Saskatchewan

Sask. schools should use federal funding for masks, ventilation and heating costs: experts

The federal government has committed nearly $75 million to Saskatchewan to help school divisions prepare for the return to class. Experts say high-quality air ventilation should be a top priority. 

The federal government has committed nearly $75 million to Saskatchewan to help school divisions.

The federal government has committed nearly $75 million to Saskatchewan to help school divisions prepare for the return to class. (Halfpoint/Shutterstock)

The federal government has committed nearly $75 million to Saskatchewan to help school divisions prepare for the return to class. There are many ways that money could be spent, but experts say high-quality air ventilation should be a top priority. 

"The ventilation is my big worry. It won't take away all the risk, but it will reduce the risk significantly when it comes to cold Saskatchewan winters," said Dr. Anne Huang, a former Saskatchewan deputy medical health officer.

The federal funds are part of a $2 billion pledge to provinces and territories for the safe reopening of schools. A portion of the money will be given out this fall, with the rest expected in 2021.

The Saskatchewan government said the money will be added to a pool of $40 million taken from the COVID-19 contingency fund, and $40 million in school division savings from 2019-20.

"With the federal government's contribution, there is now up to $150 million available to our education sector for costs associated with a safe return to school," said provincial Education Minister Gordon Wyant in a statement. 

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The provincial government said the money will be available throughout the school year. School divisions must apply for the funding. 

"An area that obviously will see significant cost relates to the work that needs to be done to improve the ventilation and filtration of the school, heating and air conditioning systems. And so the highest efficiency filters should be used and that will cost money," Huang said.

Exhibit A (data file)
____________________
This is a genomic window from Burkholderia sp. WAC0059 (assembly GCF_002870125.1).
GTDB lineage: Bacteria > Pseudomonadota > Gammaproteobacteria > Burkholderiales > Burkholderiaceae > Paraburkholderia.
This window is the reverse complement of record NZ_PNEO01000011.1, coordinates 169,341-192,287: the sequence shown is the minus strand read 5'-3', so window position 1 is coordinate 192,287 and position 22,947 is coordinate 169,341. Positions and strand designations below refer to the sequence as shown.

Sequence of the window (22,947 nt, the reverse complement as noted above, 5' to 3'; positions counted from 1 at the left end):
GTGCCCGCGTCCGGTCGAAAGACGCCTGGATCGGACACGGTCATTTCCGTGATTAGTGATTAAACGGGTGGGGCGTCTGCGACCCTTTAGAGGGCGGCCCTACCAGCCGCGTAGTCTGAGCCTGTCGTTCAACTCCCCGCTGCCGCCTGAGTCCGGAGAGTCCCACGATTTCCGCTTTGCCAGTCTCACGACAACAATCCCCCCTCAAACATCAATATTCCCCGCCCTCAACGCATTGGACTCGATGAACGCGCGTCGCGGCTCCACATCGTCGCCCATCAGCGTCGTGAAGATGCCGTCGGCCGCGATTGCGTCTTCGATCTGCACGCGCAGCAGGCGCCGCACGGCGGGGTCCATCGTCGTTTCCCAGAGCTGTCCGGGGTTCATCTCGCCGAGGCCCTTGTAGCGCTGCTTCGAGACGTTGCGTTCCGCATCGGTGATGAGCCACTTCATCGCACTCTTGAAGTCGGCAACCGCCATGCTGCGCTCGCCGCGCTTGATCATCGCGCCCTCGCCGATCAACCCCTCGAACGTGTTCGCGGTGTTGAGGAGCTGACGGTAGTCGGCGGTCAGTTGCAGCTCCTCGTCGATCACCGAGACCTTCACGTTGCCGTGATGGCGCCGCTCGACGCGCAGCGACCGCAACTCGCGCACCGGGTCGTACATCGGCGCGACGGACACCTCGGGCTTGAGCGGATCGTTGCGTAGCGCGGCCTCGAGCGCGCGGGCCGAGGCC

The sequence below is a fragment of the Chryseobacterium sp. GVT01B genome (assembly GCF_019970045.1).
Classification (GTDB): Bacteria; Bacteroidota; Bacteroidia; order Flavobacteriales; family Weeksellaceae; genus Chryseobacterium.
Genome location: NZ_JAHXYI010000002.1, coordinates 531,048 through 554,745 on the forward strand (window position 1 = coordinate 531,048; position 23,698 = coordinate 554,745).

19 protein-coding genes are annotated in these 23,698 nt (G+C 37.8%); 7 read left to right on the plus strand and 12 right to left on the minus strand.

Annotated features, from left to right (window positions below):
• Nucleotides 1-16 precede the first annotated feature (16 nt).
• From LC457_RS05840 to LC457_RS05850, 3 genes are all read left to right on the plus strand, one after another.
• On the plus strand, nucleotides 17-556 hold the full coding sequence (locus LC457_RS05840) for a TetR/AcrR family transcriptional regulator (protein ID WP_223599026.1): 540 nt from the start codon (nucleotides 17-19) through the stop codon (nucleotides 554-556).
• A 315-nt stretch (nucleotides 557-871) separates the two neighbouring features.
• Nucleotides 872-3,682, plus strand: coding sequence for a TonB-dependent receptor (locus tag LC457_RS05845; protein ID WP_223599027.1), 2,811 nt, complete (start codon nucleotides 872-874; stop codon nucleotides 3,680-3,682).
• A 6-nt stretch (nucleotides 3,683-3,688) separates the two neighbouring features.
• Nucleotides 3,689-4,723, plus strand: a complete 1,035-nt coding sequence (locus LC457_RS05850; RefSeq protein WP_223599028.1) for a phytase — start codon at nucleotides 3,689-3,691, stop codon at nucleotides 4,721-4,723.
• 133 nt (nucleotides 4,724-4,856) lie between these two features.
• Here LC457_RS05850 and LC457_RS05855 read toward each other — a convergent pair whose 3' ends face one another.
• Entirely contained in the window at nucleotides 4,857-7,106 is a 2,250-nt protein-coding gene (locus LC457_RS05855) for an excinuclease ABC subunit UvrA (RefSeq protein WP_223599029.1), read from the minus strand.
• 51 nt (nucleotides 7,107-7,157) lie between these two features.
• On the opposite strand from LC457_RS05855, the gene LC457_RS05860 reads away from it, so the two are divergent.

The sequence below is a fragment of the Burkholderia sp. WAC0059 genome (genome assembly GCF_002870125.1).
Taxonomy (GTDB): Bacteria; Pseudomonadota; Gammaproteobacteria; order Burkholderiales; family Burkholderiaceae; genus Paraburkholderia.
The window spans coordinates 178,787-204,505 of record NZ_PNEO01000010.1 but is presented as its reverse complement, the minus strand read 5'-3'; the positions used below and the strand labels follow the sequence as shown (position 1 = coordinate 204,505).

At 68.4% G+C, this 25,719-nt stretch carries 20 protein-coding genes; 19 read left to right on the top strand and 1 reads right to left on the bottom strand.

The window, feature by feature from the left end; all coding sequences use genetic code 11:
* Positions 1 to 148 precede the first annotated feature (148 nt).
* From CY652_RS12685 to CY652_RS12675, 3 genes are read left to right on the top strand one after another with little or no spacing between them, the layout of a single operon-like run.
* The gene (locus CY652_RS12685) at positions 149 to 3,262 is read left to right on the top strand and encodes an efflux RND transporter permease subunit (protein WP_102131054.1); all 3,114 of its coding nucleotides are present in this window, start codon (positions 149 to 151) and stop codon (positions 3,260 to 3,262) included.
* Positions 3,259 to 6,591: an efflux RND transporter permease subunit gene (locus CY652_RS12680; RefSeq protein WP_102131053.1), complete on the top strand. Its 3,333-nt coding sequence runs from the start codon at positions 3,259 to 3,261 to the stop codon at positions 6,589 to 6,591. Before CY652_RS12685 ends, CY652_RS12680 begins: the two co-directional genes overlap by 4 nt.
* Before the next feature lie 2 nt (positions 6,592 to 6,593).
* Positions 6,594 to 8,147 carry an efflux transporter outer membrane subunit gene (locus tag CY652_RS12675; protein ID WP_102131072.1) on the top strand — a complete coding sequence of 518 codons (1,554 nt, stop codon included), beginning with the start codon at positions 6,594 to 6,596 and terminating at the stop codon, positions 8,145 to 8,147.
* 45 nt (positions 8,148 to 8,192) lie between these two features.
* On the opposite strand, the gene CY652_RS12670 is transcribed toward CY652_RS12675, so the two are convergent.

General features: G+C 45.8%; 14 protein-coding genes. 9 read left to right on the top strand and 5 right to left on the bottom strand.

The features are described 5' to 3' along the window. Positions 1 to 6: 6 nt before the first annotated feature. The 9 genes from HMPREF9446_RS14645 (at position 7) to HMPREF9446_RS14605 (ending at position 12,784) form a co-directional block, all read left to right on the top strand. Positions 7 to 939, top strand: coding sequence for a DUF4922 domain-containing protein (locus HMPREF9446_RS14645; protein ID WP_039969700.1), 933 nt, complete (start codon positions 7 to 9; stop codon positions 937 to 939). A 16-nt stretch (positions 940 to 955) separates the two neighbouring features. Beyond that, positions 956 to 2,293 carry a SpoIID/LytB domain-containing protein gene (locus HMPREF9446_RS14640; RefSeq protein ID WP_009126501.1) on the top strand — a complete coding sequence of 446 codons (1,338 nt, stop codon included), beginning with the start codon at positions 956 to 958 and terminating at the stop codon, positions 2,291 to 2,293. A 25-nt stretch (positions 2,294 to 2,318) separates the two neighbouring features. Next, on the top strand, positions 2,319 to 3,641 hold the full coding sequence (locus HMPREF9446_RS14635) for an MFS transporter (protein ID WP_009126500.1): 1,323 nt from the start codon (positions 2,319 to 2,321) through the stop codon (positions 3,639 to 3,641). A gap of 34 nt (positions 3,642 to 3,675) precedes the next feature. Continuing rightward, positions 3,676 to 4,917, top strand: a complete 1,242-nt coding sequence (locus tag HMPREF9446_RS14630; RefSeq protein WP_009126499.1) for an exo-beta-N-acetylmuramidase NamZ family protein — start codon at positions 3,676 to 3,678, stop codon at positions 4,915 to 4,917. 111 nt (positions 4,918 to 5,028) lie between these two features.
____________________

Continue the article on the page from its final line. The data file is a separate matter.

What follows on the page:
Huang says schools need to bring in as much outside air as possible.

"But there is that trade off with the loss of heating and energy, particularly when it comes to winter. So I think the money needs to be used to support those anticipated heating costs because of the need to improve ventilation for the schools," she said.

Huang says the money should also be used on portable air cleaners with the proper filters appropriate for the size of the rooms that will be used for isolating students. 

"If we can ensure that wherever the space will be used for that purpose, that there's at least some sort of increased capacity to clean the air... that, I think, would be very practical."

Dr. Anne Huang is a former deputy medical health officer in Saskatchewan. (CBC News)

Face masks and subsidies

Huang says that she often sees masks that don't provide the necessary protection. She says schools should acquire masks that let children and staff breathe, but also absorb droplets. 

"What we need to do is make sure everyone has access to a well fitted, well-made cloth face mask. The first thing that this pot of money could be used toward is to procure Saskatchewan-made face masks that are made to the latest evidence-based recommendations," Huang said.

"Mainly we are getting the disease and passing along to people when we speak, when we cough, sneeze or sing or laugh."

Huang also suggests school divisions consider using the funds to provide a minimum wage subsidy for families that must isolate and stay home from work if a child or school staff member tests positive for COVID-19.

"That would take away the worry of people avoiding getting testing for the fear of losing their livelihood. I think that's crucially important since we've seen COVID-19 impact minority communities and low-income families more severely," Huang said. 

Like Huang, Steven Lewis, a health policy consultant from Saskatoon, is also concerned with ventilation as Saskatchewan students head back to school. But he wonders if they should head back at all. 

"In a sense, I'm not sure that there is much you can do to modify the schools themselves," Lewis said.

"I think the bigger issue is literally the policy. Should you open the schools?"

Lewis says children are not at high risk of spreading COVID-19 to each other. And he says children getting schooling is very important. But if school divisions and parents are concerned about safeguarding against the virus, he believes the ultimate answer is isolation. 

With files by Adam Hunter

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